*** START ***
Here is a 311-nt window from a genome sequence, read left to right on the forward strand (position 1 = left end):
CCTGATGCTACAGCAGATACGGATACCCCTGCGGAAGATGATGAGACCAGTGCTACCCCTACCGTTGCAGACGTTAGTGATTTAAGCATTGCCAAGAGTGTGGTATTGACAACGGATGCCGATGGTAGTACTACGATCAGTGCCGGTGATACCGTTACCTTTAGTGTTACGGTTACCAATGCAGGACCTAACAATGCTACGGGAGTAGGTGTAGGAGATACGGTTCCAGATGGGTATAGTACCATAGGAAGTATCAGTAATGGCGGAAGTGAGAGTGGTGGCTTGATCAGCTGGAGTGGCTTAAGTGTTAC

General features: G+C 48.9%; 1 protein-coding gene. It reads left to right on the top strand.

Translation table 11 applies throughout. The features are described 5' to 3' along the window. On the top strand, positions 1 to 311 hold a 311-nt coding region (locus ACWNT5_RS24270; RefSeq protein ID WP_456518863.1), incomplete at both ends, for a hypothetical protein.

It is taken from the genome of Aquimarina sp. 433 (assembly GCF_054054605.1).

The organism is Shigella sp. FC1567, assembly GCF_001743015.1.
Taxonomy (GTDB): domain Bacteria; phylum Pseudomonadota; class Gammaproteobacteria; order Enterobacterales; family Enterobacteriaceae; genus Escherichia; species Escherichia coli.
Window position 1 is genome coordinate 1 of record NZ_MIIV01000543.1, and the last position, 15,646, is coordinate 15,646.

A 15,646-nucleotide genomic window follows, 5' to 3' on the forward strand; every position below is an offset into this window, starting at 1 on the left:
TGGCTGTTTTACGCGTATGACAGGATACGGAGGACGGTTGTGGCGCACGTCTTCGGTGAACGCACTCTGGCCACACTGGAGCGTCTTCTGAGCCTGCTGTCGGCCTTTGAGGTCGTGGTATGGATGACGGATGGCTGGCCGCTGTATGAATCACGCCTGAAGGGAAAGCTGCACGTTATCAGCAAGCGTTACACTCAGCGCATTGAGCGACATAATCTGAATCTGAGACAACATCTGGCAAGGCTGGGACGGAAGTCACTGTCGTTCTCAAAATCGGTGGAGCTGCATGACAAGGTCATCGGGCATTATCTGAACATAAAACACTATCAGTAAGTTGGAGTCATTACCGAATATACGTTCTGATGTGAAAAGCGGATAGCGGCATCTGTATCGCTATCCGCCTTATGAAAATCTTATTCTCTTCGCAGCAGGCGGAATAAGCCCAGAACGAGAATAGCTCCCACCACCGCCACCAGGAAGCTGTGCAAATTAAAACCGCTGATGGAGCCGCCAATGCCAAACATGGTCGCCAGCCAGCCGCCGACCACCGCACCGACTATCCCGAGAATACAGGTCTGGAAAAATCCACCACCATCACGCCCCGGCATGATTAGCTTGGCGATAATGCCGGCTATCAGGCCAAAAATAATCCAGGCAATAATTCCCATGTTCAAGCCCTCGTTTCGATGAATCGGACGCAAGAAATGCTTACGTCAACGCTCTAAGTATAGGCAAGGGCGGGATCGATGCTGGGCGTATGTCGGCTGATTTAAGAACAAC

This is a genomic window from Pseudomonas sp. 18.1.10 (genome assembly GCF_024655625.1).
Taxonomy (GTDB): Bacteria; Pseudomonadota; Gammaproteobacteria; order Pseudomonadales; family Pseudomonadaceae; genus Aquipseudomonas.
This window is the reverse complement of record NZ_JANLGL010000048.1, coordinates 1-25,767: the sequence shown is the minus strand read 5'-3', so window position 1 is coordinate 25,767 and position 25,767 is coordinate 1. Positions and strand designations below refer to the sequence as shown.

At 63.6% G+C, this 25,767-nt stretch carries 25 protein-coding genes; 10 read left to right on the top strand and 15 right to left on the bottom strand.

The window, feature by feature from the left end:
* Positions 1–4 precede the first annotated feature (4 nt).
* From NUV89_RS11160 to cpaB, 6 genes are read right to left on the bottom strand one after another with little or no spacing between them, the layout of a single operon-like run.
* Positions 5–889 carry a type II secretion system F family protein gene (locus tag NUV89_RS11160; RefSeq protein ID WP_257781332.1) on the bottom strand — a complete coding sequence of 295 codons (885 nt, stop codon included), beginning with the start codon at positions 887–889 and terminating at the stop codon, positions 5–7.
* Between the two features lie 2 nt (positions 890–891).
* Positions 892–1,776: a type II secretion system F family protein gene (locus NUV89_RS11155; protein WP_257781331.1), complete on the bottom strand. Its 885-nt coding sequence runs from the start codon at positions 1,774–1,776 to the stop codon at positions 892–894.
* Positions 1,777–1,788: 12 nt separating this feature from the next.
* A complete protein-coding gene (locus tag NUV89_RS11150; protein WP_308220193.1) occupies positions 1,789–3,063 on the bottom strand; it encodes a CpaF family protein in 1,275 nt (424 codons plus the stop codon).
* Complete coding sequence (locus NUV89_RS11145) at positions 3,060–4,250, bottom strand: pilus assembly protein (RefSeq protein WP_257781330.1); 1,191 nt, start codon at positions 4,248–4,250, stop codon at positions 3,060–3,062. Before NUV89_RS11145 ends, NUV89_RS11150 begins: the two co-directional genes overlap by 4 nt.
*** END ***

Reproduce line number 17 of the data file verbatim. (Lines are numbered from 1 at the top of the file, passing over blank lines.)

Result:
* From NUV89_RS11160 to cpaB, 6 genes are read right to left on the bottom strand one after another with little or no spacing between them, the layout of a single operon-like run.